A Canadian multicenter experience describing outcomes after endovascular abdominal aortic aneurysm repair stent graft explantation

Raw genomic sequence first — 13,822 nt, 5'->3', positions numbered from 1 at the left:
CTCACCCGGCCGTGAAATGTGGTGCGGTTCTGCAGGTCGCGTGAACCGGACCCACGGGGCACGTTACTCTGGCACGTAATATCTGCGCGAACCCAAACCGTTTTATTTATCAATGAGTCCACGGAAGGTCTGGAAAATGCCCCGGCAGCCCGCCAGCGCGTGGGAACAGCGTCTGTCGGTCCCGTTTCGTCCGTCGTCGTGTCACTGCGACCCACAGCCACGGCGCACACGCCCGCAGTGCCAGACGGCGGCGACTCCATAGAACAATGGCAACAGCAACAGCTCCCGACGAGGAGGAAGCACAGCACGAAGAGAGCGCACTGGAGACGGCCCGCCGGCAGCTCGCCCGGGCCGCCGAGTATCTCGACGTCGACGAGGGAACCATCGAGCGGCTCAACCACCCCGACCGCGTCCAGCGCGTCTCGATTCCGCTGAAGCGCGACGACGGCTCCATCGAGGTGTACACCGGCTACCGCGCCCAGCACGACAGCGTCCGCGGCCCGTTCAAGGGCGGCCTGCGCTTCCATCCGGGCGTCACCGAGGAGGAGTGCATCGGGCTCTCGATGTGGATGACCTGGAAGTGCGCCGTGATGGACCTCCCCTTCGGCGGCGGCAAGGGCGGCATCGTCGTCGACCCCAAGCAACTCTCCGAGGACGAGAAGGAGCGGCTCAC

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BACKGROUND: Most studies describing the outcomes after endovascular abdominal aortic aneurysm repair (EVAR) explantation have been from single, high-volume, centers. We performed a multicenter cross-Canadian study of outcomes after EVAR stent graft explantation. Our objectives were to describe the outcomes after late open conversion and EVAR graft explantation at various Canadian centers and the techniques and outcomes stratified by the indication for explant. METHODS: The Canadian Vascular Surgery Research Group performed a retrospective multicenter study of all cases of EVAR graft explantation at participating centers from 2003 to 2018. Data were collected using a standardized, secure, online platform (RedCap [Research Electronic Data Capture]). Univariate statistical analysis was used to compare the techniques and outcomes stratified the indication for graft explantation. RESULTS: Patient data from 111 EVAR explants collected from 13 participating centers were analyzed. The mean age at explantation was 74 years, the average aneurysm size was 7.5 cm, and 28% had had at least one instructions for use violation at EVAR. The average time between EVAR and explantation was 42.5 months. The most common indication for explantation was endoleak (n = 66; type Ia, 46; type Ib, 2; type II, 9; type III, 2; type V, 7), followed by infection in 20 patients; rupture in 18 patients (due to type Ia endoleak in 10 patients, type Ib in 1, type II in 1, type III in 2, and type V in 1), and graft thrombosis in 7 patients. The overall 30-day mortality was 11%, and 45% of the patients had experienced at least one major perioperative complication. Mortality was significantly greater for patients with rupture (33.3%) and those with infection (15%) compared with patients undergoing elective explantation for endoleak (4.5%; P = .003). The average center volume during the previous 15 years was 8 cases with a wide range (2-19 cases). A trend was seen toward greater mortality for patients treated at centers with fewer than eight cases compared with those with eight or more cases (19% vs 9%). However, the difference did not reach statistical significance (P = .23). Overall, 41% of patients had undergone at least one attempt at endovascular salvage before explantation, with the highest proportion among patients who had undergone EVAR explantation for endoleak (51%). Only 22% of patients with rupture had undergone an attempt at endovascular salvage before explantation. CONCLUSIONS: The performance of EVAR graft explantation has increasing in Canada. Patients who had undergone elective explantation for endoleak had lower mortality than those treated for either infection or rupture. Thus, patients with an indication for explanation should be offered surgery before symptoms or rupture has occurred. A trend was seen toward greater mortality for patients treated at centers with lower volumes.
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